All the code for this course can be downloaded from my github:

/lazyprogrammer/machine_learning_examples

In the directory: cnn_class2

Make sure you always "git pull" so you have the latest version!


HARD PREREQUISITES / KNOWLEDGE YOU ARE ASSUMED TO HAVE:

  • Know how to build, train, and use a CNN using some library (preferably in Python)

  • Understand basic theoretical concepts behind convolution and neural networks

  • Decent Python coding skills, preferably in data science and the Numpy Stack

TIPS (for getting through the course):

  • Watch it at 2x.

  • Take handwritten notes. This will drastically increase your ability to retain the information.

  • Write down the equations. If you don't, I guarantee it will just look like gibberish.

  • Ask lots of questions on the discussion board. The more the better!

  • Realize that most exercises will take you days or weeks to complete.

  • Write code yourself, don't just sit there and look at my code.

WHAT ORDER SHOULD I TAKE YOUR COURSES IN?:

  • Check out the lecture "What order should I take your courses in?" (available in the Appendix of any of my courses, including the free Numpy course)


Who this course is for:
  • Students and professionals who want to take their knowledge of computer vision and deep learning to the next level
  • Anyone who wants to learn about object detection algorithms like SSD and YOLO
  • Anyone who wants to learn how to write code for neural style transfer
  • Anyone who wants to use transfer learning
  • Anyone who wants to shorten training time and build state-of-the-art computer vision nets fast
Course content
Expand all 67 lectures 07:12:41
+ Review
4 lectures 22:38
Review of CNNs
10:34
Where to get the code and data
02:26
Fashion MNIST
03:29
Review of CNNs in Code
06:09
+ VGG and Transfer Learning
9 lectures 41:20
VGG Section Intro
03:04
What's so special about VGG?
07:00
Transfer Learning
08:22
Relationship to Greedy Layer-Wise Pretraining
02:19
Getting the data
02:17
Code pt 1
09:23
Code pt 2
03:41
Code pt 3
03:27
VGG Section Summary
01:47
+ ResNet (and Inception)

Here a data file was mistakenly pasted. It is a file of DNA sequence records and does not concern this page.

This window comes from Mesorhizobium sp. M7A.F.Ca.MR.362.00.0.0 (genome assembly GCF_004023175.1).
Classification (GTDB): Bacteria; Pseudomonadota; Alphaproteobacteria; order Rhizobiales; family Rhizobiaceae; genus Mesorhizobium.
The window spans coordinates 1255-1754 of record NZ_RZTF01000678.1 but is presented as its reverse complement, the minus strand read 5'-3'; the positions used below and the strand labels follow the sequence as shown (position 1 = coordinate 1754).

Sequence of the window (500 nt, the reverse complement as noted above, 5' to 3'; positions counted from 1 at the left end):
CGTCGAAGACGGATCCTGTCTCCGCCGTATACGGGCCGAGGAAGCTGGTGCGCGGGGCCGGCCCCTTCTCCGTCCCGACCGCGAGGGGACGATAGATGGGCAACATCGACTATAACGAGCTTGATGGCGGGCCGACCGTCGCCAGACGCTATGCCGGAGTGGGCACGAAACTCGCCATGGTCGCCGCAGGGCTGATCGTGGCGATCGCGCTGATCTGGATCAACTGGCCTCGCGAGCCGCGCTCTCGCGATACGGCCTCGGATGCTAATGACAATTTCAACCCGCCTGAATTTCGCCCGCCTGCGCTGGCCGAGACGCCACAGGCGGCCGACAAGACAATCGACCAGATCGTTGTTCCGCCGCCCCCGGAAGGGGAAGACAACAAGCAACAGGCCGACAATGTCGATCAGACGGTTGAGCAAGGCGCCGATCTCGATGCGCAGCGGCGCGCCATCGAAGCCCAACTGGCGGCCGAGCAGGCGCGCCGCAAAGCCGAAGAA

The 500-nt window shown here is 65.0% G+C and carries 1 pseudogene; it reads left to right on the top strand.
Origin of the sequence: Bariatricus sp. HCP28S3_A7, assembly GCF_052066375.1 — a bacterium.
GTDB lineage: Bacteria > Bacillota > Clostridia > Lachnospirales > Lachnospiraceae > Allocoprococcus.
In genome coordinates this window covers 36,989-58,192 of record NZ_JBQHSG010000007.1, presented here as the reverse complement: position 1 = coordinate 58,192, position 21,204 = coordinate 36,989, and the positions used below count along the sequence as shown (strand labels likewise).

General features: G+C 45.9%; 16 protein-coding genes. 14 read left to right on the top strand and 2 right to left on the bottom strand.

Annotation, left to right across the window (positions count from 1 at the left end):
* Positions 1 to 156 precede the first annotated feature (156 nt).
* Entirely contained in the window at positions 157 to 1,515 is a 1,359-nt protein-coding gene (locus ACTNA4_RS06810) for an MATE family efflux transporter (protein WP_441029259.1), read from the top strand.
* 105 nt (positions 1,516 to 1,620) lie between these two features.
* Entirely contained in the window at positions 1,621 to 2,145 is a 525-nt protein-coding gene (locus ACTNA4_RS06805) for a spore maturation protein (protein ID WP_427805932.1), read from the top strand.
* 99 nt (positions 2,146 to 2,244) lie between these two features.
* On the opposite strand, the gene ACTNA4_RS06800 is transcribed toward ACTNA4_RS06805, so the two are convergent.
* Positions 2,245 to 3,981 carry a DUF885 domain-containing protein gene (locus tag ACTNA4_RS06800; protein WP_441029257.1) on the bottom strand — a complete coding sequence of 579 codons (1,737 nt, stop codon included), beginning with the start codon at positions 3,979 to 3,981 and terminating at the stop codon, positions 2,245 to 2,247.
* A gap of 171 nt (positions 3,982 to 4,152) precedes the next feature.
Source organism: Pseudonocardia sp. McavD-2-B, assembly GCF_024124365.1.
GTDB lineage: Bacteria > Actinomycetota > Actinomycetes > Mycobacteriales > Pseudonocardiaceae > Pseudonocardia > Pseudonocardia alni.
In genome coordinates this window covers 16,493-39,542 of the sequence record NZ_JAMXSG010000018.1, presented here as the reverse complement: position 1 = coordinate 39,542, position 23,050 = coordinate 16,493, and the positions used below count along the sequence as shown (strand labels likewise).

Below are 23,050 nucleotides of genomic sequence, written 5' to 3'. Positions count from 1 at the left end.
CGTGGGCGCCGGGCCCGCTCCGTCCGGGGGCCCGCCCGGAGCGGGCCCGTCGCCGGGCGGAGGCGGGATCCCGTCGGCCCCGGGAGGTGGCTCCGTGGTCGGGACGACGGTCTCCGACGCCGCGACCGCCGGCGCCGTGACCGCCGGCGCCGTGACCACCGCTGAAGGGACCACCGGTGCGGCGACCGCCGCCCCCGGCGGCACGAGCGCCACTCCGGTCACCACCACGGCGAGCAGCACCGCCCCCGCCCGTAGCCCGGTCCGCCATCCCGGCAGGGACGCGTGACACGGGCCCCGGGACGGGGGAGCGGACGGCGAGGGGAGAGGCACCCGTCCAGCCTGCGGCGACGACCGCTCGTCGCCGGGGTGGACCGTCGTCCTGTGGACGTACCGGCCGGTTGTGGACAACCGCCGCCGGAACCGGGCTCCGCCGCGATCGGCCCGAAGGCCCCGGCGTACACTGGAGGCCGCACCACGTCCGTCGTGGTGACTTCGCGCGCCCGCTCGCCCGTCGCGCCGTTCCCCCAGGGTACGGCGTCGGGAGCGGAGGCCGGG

15 lectures 01:01:29
ResNet Section Intro
02:49
ResNet Architecture
12:45
Building ResNet - Strategy
02:25
Building ResNet - Conv Block Details
03:34
Building ResNet - Conv Block Code
06:08
Building ResNet - Identity Block Details
01:23
Building ResNet - First Few Layers
02:27
Building ResNet - First Few Layers (Code)
04:15
Building ResNet - Putting it all together
04:19
Exercise: Apply ResNet
01:16
Applying ResNet
02:39
1x1 Convolutions
04:03
Optional: Inception
06:47
Different sized images using the same network
04:12
ResNet Section Summary
02:27
+ Object Detection (SSD)
10 lectures 53:51
Object Localization
06:36
What is Object Detection?
02:53
How would you find an object in an image?
08:40
The Problem of Scale
03:47
The Problem of Shape
03:52
SSD in Tensorflow
09:57
Modifying SSD to work on Video
05:04
Optional: Intersection over Union & Non-max Suppression
05:06
SSD Section Summary
02:52
+ Neural Style Transfer
7 lectures 43:27
Style Transfer Theory
11:23
Optimizing the Loss
08:02
Code pt 1
07:46
Code pt 2
07:13
Code pt 3
03:50
Style Transfer Section Summary
02:21
+ Bonus: Class Activation Maps
2 lectures 17:03
Class Activation Maps (Theory)
07:09
Class Activation Maps (Code)
09:54
+ Basics Review
5 lectures 35:01
(Review) Tensorflow Basics
07:27
(Review) Tensorflow Neural Network in Code
09:43
(Review) Keras Discussion
06:48
(Review) Keras Neural Network in Code
06:37
(Review) Keras Functional API
04:26
+ Appendix
12 lectures 02:25:15
What is the Appendix?
02:48
Windows-Focused Environment Setup 2018
20:20
How to install Numpy, Scipy, Matplotlib, Pandas, IPython, Theano, and TensorFlow
17:30
How to Succeed in this Course (Long Version)
10:24
How to Code by Yourself (part 1)
15:54
How to Code by Yourself (part 2)
09:23
Proof that using Jupyter Notebook is the same as not using it
12:29
Is this for Beginners or Experts? Academic or Practical? Fast or slow-paced?
22:04
Where to get discount coupons and FREE deep learning material
02:20
Python 2 vs Python 3
04:38
What order should I take your courses in? (part 1)
11:18
What order should I take your courses in? (part 2)
16:07